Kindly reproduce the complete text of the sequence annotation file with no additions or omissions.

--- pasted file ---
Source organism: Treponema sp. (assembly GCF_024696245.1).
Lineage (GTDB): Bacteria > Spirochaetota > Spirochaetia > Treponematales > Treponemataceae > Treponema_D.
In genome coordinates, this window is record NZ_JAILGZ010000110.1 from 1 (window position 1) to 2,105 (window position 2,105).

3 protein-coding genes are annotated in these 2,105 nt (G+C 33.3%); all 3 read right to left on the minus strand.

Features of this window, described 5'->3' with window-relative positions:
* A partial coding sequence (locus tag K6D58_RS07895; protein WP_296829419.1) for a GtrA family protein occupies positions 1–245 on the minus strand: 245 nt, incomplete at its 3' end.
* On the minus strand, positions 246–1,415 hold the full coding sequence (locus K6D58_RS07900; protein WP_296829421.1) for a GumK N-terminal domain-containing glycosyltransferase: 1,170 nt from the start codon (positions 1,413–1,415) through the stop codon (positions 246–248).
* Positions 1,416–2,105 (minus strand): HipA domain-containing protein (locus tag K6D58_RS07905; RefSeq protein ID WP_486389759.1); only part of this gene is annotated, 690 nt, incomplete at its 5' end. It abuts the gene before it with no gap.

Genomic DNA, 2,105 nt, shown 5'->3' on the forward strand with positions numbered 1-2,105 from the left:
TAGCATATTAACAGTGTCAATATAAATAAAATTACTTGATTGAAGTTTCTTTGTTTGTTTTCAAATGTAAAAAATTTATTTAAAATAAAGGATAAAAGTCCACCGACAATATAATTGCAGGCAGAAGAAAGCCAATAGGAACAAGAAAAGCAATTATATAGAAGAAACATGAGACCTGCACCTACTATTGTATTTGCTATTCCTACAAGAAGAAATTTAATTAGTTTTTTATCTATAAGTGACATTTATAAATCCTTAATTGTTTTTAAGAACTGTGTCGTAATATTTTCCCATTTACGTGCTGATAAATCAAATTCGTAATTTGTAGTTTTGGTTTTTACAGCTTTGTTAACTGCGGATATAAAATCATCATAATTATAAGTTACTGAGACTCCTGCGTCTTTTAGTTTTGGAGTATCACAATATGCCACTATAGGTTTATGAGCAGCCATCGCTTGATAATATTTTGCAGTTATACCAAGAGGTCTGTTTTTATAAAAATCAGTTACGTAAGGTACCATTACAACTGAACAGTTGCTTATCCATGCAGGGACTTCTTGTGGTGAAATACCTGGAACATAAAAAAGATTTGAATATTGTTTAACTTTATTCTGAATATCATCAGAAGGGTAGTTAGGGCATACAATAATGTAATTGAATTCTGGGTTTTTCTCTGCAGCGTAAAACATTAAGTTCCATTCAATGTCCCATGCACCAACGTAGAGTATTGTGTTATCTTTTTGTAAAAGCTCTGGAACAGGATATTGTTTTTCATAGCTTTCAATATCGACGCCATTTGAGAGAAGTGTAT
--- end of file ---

Source organism: Treponema sp. (assembly GCF_024696245.1).
Lineage (GTDB): Bacteria > Spirochaetota > Spirochaetia > Treponematales > Treponemataceae > Treponema_D.
In genome coordinates, this window is record NZ_JAILGZ010000110.1 from 1 (window position 1) to 2,105 (window position 2,105).

3 protein-coding genes are annotated in these 2,105 nt (G+C 33.3%); all 3 read right to left on the minus strand.

Features of this window, described 5'->3' with window-relative positions:
* A partial coding sequence (locus tag K6D58_RS07895; protein WP_296829419.1) for a GtrA family protein occupies positions 1–245 on the minus strand: 245 nt, incomplete at its 3' end.
* On the minus strand, positions 246–1,415 hold the full coding sequence (locus K6D58_RS07900; protein WP_296829421.1) for a GumK N-terminal domain-containing glycosyltransferase: 1,170 nt from the start codon (positions 1,413–1,415) through the stop codon (positions 246–248).
* Positions 1,416–2,105 (minus strand): HipA domain-containing protein (locus tag K6D58_RS07905; RefSeq protein ID WP_486389759.1); only part of this gene is annotated, 690 nt, incomplete at its 5' end. It abuts the gene before it with no gap.

Genomic DNA, 2,105 nt, shown 5'->3' on the forward strand with positions numbered 1-2,105 from the left:
TAGCATATTAACAGTGTCAATATAAATAAAATTACTTGATTGAAGTTTCTTTGTTTGTTTTCAAATGTAAAAAATTTATTTAAAATAAAGGATAAAAGTCCACCGACAATATAATTGCAGGCAGAAGAAAGCCAATAGGAACAAGAAAAGCAATTATATAGAAGAAACATGAGACCTGCACCTACTATTGTATTTGCTATTCCTACAAGAAGAAATTTAATTAGTTTTTTATCTATAAGTGACATTTATAAATCCTTAATTGTTTTTAAGAACTGTGTCGTAATATTTTCCCATTTACGTGCTGATAAATCAAATTCGTAATTTGTAGTTTTGGTTTTTACAGCTTTGTTAACTGCGGATATAAAATCATCATAATTATAAGTTACTGAGACTCCTGCGTCTTTTAGTTTTGGAGTATCACAATATGCCACTATAGGTTTATGAGCAGCCATCGCTTGATAATATTTTGCAGTTATACCAAGAGGTCTGTTTTTATAAAAATCAGTTACGTAAGGTACCATTACAACTGAACAGTTGCTTATCCATGCAGGGACTTCTTGTGGTGAAATACCTGGAACATAAAAAAGATTTGAATATTGTTTAACTTTATTCTGAATATCATCAGAAGGGTAGTTAGGGCATACAATAATGTAATTGAATTCTGGGTTTTTCTCTGCAGCGTAAAACATTAAGTTCCATTCAATGTCCCATGCACCAACGTAGAGTATTGTGTTATCTTTTTGTAAAAGCTCTGGAACAGGATATTGTTTTTCATAGCTTTCAATATCGACGCCATTTGAGAGAAGTGTAT